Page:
The model is Zachary Sallow, from the game of fantastic history 1775 Join or Die by 3D Breed Miniatures. Originally a part of their Kickstarter, he’s now available as an individual model as well. 3D Breed has some great stuff available for printing, so I definitely recommend taking a look at their wares if you have access to a 3d printer. I printed this piece on my Anycubic Photon.

Zachary Sallow

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Zachary Sallow

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Sallow is a big brute of a man and the model is dashing forward in a wonderfully dynamic pose. The sculpt is simple and clean, and painting was straightforward. I kept tones pretty muted, with some extra pops from the reds and yellows. As a final touch I added a touch of red to his cheeks. He looks a bit like an insane baby doll, which I don’t mind at all.

My pirate hunters project is now over halfway through, with five more models to go!

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Ghost Archipelago #1 – Wildlife

October 24, 2020

Recently, to perk ourselves up amidst all the pandemic shenanigans, Cheetor of sho3box fame and I decided to start a new shared project: Frostgrave Ghost Archipelago. For those of you not familiar with it, it’s basically fantasy pirates, lost world, dinosaurs and all the tropes you’d expect, with a nice skirmish game at its core.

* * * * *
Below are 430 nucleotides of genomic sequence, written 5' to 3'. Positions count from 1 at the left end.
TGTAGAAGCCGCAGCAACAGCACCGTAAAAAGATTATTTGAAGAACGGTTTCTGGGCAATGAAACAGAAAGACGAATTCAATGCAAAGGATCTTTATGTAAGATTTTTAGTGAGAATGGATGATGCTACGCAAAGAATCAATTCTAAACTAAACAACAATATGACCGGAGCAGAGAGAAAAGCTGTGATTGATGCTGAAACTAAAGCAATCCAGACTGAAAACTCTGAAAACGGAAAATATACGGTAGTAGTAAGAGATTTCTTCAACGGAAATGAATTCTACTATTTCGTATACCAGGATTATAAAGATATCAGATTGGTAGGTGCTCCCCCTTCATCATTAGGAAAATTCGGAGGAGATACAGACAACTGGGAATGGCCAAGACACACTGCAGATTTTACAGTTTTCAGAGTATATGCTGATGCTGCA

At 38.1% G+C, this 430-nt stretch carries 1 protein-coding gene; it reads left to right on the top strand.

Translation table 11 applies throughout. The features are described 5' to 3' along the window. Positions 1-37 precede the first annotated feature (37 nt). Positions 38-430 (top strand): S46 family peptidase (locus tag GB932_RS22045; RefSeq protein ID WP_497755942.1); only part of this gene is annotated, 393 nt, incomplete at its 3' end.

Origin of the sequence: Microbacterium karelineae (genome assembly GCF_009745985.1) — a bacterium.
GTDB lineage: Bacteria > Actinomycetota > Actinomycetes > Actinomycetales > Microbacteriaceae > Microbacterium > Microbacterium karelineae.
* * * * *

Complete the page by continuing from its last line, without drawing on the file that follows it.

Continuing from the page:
This new project has been a massive productivity and inspiration boost. In the past two weeks I’ve printed and painted plenty of new stuff: things I’ve been interested in but haven’t had a use for, miniatures that have long been sitting unpainted and so on. As my main pirate project as well as my pirate hunters are Hollywood historical, it has been really fun to fully dive into fantasy pirate territory! There’s obviously plenty of overlap here, and I’m using similar basing for all the projects.

All of these pieces are from the excellent Depths of Savage Atoll Kickstarter. I’ve painted them mostly using Citadel Contrast paints. This is also a new thing for me! I usually paint by layering over a black undercoat, but with these, my approach is to first heavily drybrush white over a black undercoat, and then go to town with Contrasts and washes. A big shoutout goes out to Wudugast and Azazel for their great examples and tips on Contrast paint use. I growing quite fond of the paints!

Dire crab

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Dire crab

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First up are a couple of giant crabs. This is actually the huge Dire Crab model, but shrunken down. The tip of the claw still reaches up to the chest of a 28/32mm mini, so they’re not small!

Giant crocodile

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Giant crocodile

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I especially enjoyed painting this crocodile, as it was a really simple case of Contrast, washes and drybrushing. I went to town on the base with tufts from various manufacturers, and put in some Stirland mud as well. Once the model is varnished, the mud will get a coat of gloss to make it look wet.